NFL Gets Kick out of School Campaign
Punt, Pass and Kick is a national football skills competition for boys and girls ages 8-15 that started in the 1960s and, thanks to the NFL-sponsored instructional CD-ROM, will become part of the physical education curriculum in 9,000 elementary and middle schools.
The CD-ROM, developed by Media Designs Interactive, New York, contains audio and visual aides, including messages from NFL quarterbacks Steve Young and Kordell Stewart, instructional footage on how to conduct a competition, suggested itinerary for gym classes and information on how to e-mail scores for tabulation. Nearly 2.3 million students will be taught football fundamentals in a structured, four-week class and then get a chance to compete in their school's competition.
The Hibbert Group, Trenton, NJ, a literature fulfillment, direct marketing and database management firm, conducted the campaign for the NFL, New York. A 76,824-piece mailing dropped earlier this year to PE department chairmen or principals at schools selected from a compiled list rented from list broker Market Data Retrieval, Shelton, CT. The mailing included a letter from the NFL's Youth Marketing Group and an application.
Schools applied for the program by fax, regular mail and e-mail, including on the application the number of students who would participate, the planned date of their event and the NFL team affiliated with their locality. Competition kits were mailed out in late August with the CD-ROM, playbooks, junior size footballs, kicking tees, tape measures, posters, certificates unique to each team's market and ribbons for contest winners.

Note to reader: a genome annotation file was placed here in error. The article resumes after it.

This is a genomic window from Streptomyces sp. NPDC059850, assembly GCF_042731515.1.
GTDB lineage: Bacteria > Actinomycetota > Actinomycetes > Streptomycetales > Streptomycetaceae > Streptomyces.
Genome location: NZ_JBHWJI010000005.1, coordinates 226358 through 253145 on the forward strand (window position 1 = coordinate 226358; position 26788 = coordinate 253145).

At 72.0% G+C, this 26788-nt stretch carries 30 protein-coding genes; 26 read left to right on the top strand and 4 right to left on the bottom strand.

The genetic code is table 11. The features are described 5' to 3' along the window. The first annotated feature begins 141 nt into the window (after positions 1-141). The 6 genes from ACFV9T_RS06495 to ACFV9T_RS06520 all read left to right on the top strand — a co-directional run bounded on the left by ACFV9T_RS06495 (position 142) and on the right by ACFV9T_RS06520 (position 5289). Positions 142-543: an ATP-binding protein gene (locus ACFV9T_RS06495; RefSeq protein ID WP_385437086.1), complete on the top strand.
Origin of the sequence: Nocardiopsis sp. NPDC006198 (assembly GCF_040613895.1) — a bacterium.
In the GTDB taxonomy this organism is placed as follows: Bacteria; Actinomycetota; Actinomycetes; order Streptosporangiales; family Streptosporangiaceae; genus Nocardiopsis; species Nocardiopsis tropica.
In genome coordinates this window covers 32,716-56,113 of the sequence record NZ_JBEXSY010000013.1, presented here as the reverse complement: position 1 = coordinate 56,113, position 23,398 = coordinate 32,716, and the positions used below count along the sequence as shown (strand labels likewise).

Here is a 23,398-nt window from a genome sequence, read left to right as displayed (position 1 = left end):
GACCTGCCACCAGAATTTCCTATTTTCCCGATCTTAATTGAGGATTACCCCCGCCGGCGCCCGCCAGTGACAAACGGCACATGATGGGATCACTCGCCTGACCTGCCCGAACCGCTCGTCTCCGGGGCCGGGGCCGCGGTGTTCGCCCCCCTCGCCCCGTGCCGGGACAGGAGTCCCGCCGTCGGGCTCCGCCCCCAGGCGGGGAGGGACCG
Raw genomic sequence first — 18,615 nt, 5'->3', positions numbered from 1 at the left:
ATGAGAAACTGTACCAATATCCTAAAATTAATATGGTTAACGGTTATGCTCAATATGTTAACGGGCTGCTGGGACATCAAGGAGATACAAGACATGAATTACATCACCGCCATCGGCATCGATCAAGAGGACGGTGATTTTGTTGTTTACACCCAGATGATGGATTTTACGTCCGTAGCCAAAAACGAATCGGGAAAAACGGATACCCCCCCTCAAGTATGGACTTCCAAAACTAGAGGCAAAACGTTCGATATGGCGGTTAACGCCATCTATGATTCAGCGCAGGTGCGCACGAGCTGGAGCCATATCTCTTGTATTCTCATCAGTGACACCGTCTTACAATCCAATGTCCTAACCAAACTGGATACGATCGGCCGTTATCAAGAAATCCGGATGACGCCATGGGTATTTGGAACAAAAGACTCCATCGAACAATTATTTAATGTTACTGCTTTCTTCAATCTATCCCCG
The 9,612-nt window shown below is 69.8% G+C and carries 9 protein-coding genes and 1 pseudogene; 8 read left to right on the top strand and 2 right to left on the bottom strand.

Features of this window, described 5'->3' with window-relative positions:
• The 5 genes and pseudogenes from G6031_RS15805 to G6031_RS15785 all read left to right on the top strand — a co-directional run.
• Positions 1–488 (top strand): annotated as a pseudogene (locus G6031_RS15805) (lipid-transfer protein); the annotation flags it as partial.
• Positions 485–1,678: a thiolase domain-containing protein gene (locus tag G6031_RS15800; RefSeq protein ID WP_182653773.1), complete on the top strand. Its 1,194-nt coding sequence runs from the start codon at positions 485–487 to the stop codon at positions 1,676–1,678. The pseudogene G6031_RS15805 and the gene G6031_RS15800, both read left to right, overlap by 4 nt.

The CD-ROM replaces the tracking of results with an electronic scoring system that collects results and e-mails them to the NFL for tabulation. Competition winners will be posted on the NFL Web site, www.nfl.com.
"This paves the way for [the NFL] to do digital education programs in the future, as the Web grows," said Jim Wexler, vice president of marketing for Media Designs. "They had the vision to say, 'We'd better start now.' "
The campaign generated a response rate of between 12 and 13 percent, according to Neil Paternoster, senior account manager for the Hibbert Group, and the NFL expects to expand the program next fall.